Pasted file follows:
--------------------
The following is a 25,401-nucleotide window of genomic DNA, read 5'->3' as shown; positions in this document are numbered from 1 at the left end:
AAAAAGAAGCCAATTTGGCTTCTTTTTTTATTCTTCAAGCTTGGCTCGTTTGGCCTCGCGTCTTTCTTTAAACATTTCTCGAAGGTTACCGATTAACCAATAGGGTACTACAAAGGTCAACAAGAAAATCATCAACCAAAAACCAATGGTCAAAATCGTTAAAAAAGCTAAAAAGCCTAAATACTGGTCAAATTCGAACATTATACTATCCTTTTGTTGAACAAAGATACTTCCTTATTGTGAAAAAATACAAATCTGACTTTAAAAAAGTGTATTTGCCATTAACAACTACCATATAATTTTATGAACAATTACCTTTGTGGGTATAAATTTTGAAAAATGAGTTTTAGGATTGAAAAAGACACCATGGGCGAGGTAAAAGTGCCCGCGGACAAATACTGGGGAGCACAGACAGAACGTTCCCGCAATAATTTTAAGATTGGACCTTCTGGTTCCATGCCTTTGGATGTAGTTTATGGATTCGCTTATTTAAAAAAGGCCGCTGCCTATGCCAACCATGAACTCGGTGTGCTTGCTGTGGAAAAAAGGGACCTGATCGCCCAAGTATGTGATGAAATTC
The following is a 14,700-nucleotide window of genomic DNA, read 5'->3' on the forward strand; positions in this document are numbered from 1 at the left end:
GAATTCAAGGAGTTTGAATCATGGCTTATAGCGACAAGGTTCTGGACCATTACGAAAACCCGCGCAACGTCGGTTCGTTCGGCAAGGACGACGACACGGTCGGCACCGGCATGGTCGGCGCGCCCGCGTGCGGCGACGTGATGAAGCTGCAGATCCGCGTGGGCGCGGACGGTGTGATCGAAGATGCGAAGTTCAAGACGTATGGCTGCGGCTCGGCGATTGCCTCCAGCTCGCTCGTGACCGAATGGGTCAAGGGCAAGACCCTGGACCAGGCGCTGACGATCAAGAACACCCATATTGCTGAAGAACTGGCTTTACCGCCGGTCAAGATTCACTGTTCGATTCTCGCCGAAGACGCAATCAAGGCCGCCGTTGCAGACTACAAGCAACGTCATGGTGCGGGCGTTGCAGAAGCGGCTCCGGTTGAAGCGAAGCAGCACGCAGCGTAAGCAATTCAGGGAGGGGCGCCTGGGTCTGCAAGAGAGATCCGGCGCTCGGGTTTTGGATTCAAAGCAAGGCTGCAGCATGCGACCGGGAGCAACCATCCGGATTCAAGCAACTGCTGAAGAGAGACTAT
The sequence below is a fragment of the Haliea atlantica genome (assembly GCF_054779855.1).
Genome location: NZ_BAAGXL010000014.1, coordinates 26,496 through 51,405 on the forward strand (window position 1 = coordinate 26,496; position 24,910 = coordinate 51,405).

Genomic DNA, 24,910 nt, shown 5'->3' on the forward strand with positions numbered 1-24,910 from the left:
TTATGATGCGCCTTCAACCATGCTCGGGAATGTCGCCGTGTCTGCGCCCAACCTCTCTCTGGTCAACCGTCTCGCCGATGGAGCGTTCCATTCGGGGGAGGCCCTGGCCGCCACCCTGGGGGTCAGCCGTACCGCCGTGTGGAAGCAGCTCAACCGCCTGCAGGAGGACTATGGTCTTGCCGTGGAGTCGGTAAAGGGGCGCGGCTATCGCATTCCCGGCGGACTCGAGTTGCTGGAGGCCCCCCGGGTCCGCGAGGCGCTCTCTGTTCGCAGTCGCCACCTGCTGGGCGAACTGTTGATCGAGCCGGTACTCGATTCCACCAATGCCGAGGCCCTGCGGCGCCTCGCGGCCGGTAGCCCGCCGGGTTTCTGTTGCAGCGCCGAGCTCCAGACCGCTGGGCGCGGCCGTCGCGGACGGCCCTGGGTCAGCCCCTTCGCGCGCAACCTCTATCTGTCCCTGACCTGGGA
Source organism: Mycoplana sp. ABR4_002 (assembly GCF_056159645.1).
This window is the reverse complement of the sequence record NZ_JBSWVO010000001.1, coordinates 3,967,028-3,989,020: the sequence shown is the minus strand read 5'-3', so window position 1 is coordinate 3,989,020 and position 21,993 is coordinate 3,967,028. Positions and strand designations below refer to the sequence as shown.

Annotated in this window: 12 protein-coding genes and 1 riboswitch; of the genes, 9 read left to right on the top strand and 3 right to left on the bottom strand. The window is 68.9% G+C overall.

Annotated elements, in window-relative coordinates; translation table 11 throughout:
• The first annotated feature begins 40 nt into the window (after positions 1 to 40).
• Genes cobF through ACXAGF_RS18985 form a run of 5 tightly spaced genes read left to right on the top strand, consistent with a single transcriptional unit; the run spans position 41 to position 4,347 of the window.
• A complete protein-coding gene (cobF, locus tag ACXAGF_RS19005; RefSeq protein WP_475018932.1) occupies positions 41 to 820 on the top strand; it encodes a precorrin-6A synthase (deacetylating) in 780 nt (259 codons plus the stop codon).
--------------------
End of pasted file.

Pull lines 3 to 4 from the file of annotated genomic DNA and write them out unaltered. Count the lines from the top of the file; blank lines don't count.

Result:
The following is a 14,700-nucleotide window of genomic DNA, read 5'->3' on the forward strand; positions in this document are numbered from 1 at the left end:
GAATTCAAGGAGTTTGAATCATGGCTTATAGCGACAAGGTTCTGGACCATTACGAAAACCCGCGCAACGTCGGTTCGTTCGGCAAGGACGACGACACGGTCGGCACCGGCATGGTCGGCGCGCCCGCGTGCGGCGACGTGATGAAGCTGCAGATCCGCGTGGGCGCGGACGGTGTGATCGAAGATGCGAAGTTCAAGACGTATGGCTGCGGCTCGGCGATTGCCTCCAGCTCGCTCGTGACCGAATGGGTCAAGGGCAAGACCCTGGACCAGGCGCTGACGATCAAGAACACCCATATTGCTGAAGAACTGGCTTTACCGCCGGTCAAGATTCACTGTTCGATTCTCGCCGAAGACGCAATCAAGGCCGCCGTTGCAGACTACAAGCAACGTCATGGTGCGGGCGTTGCAGAAGCGGCTCCGGTTGAAGCGAAGCAGCACGCAGCGTAAGCAATTCAGGGAGGGGCGCCTGGGTCTGCAAGAGAGATCCGGCGCTCGGGTTTTGGATTCAAAGCAAGGCTGCAGCATGCGACCGGGAGCAACCATCCGGATTCAAGCAACTGCTGAAGAGAGACTAT